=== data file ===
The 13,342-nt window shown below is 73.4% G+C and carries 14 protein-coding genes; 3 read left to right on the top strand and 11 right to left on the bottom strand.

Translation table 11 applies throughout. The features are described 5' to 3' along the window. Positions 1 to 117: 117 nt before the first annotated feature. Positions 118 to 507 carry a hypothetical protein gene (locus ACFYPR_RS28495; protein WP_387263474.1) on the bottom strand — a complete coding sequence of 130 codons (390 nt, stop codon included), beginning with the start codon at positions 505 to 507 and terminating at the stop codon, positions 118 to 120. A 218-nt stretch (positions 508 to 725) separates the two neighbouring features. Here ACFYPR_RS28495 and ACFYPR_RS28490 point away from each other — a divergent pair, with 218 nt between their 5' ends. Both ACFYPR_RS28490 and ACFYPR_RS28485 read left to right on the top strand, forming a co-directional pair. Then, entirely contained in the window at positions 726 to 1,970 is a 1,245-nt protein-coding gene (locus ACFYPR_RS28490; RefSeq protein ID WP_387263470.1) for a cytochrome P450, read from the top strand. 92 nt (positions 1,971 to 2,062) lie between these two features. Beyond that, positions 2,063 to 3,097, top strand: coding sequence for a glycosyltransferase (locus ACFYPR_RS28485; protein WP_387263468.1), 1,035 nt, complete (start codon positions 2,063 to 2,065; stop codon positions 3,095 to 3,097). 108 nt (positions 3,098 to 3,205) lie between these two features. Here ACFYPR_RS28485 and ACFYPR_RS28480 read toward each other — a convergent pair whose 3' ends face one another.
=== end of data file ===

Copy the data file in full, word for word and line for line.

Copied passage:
The 13,342-nt window shown below is 73.4% G+C and carries 14 protein-coding genes; 3 read left to right on the top strand and 11 right to left on the bottom strand.

Translation table 11 applies throughout. The features are described 5' to 3' along the window. Positions 1 to 117: 117 nt before the first annotated feature. Positions 118 to 507 carry a hypothetical protein gene (locus ACFYPR_RS28495; protein WP_387263474.1) on the bottom strand — a complete coding sequence of 130 codons (390 nt, stop codon included), beginning with the start codon at positions 505 to 507 and terminating at the stop codon, positions 118 to 120. A 218-nt stretch (positions 508 to 725) separates the two neighbouring features. Here ACFYPR_RS28495 and ACFYPR_RS28490 point away from each other — a divergent pair, with 218 nt between their 5' ends. Both ACFYPR_RS28490 and ACFYPR_RS28485 read left to right on the top strand, forming a co-directional pair. Then, entirely contained in the window at positions 726 to 1,970 is a 1,245-nt protein-coding gene (locus ACFYPR_RS28490; RefSeq protein ID WP_387263470.1) for a cytochrome P450, read from the top strand. 92 nt (positions 1,971 to 2,062) lie between these two features. Beyond that, positions 2,063 to 3,097, top strand: coding sequence for a glycosyltransferase (locus ACFYPR_RS28485; protein WP_387263468.1), 1,035 nt, complete (start codon positions 2,063 to 2,065; stop codon positions 3,095 to 3,097). 108 nt (positions 3,098 to 3,205) lie between these two features. Here ACFYPR_RS28485 and ACFYPR_RS28480 read toward each other — a convergent pair whose 3' ends face one another.